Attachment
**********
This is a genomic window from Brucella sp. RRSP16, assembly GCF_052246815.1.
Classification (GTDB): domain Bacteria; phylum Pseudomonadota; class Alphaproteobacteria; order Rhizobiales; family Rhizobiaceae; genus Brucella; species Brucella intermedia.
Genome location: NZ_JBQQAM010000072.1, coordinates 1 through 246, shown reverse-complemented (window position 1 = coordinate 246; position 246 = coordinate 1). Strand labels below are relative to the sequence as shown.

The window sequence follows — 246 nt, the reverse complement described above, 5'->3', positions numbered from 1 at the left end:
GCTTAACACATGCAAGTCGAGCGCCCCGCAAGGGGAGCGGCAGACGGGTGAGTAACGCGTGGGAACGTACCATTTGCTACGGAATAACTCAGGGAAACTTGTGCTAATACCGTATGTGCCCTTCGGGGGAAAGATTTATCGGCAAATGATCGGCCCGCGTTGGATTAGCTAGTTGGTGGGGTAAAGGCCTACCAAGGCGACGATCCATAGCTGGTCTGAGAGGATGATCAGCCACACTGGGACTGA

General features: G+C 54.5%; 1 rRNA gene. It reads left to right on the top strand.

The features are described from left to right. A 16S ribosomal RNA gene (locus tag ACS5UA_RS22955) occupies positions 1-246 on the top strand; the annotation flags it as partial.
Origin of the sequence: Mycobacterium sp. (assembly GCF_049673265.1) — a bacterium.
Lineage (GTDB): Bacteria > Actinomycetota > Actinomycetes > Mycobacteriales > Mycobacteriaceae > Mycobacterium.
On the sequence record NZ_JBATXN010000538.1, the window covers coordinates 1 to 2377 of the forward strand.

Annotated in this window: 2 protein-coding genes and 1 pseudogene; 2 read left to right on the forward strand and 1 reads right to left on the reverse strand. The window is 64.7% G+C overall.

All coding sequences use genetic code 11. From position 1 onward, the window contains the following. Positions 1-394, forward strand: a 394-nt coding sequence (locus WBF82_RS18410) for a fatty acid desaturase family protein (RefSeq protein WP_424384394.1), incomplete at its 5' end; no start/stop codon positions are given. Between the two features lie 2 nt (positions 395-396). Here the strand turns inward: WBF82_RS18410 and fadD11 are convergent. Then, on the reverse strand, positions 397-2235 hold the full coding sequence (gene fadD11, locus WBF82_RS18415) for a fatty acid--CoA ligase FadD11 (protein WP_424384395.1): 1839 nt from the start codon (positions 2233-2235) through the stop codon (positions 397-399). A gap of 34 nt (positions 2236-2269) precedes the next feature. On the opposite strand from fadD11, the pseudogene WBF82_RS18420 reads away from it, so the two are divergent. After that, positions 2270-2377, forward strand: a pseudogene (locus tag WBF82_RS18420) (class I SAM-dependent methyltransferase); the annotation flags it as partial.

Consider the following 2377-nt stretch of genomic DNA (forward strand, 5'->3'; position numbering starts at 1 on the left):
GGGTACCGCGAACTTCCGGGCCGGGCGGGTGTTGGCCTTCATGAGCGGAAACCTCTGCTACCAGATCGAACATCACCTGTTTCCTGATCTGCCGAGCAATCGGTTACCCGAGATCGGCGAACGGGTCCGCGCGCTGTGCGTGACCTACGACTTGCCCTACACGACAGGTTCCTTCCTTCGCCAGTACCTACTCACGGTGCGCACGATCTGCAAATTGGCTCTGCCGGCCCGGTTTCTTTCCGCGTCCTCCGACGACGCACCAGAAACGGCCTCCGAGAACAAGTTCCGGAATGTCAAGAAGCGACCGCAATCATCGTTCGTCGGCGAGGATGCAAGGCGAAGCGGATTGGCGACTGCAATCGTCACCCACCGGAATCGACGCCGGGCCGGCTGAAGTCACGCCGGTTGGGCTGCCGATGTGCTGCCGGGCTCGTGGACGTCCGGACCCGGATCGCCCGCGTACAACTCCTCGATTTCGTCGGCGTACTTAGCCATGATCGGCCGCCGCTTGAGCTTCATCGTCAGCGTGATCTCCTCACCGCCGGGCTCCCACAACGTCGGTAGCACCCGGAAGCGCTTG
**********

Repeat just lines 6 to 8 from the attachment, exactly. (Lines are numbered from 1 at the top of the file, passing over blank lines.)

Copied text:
General features: G+C 54.5%; 1 rRNA gene. It reads left to right on the top strand.

The features are described from left to right. A 16S ribosomal RNA gene (locus tag ACS5UA_RS22955) occupies positions 1-246 on the top strand; the annotation flags it as partial.
Origin of the sequence: Mycobacterium sp. (assembly GCF_049673265.1) — a bacterium.